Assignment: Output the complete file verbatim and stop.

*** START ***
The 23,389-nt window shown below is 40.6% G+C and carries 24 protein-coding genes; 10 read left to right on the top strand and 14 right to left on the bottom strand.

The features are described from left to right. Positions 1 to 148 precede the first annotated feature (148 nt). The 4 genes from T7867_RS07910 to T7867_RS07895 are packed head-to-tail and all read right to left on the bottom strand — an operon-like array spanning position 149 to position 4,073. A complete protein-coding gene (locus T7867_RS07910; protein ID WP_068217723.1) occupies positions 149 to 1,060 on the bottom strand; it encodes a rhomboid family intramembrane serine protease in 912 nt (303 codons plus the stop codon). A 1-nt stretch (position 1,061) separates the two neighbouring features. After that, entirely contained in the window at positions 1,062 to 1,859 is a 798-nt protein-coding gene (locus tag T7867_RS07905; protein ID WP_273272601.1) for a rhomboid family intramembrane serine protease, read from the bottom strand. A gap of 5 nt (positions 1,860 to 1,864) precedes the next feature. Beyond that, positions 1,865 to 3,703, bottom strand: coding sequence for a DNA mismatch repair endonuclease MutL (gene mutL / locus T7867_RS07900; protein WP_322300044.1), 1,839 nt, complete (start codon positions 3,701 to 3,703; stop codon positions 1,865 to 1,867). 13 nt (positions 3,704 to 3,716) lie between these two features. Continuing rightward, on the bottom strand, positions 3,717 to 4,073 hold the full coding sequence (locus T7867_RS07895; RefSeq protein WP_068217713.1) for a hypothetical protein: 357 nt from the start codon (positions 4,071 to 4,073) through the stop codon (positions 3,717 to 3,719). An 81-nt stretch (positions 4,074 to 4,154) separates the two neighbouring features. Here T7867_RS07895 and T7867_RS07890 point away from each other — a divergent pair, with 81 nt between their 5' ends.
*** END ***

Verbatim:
The 23,389-nt window shown below is 40.6% G+C and carries 24 protein-coding genes; 10 read left to right on the top strand and 14 right to left on the bottom strand.

The features are described from left to right. Positions 1 to 148 precede the first annotated feature (148 nt). The 4 genes from T7867_RS07910 to T7867_RS07895 are packed head-to-tail and all read right to left on the bottom strand — an operon-like array spanning position 149 to position 4,073. A complete protein-coding gene (locus T7867_RS07910; protein ID WP_068217723.1) occupies positions 149 to 1,060 on the bottom strand; it encodes a rhomboid family intramembrane serine protease in 912 nt (303 codons plus the stop codon). A 1-nt stretch (position 1,061) separates the two neighbouring features. After that, entirely contained in the window at positions 1,062 to 1,859 is a 798-nt protein-coding gene (locus tag T7867_RS07905; protein ID WP_273272601.1) for a rhomboid family intramembrane serine protease, read from the bottom strand. A gap of 5 nt (positions 1,860 to 1,864) precedes the next feature. Beyond that, positions 1,865 to 3,703, bottom strand: coding sequence for a DNA mismatch repair endonuclease MutL (gene mutL / locus T7867_RS07900; protein WP_322300044.1), 1,839 nt, complete (start codon positions 3,701 to 3,703; stop codon positions 1,865 to 1,867). 13 nt (positions 3,704 to 3,716) lie between these two features. Continuing rightward, on the bottom strand, positions 3,717 to 4,073 hold the full coding sequence (locus T7867_RS07895; RefSeq protein WP_068217713.1) for a hypothetical protein: 357 nt from the start codon (positions 4,071 to 4,073) through the stop codon (positions 3,717 to 3,719). An 81-nt stretch (positions 4,074 to 4,154) separates the two neighbouring features. Here T7867_RS07895 and T7867_RS07890 point away from each other — a divergent pair, with 81 nt between their 5' ends.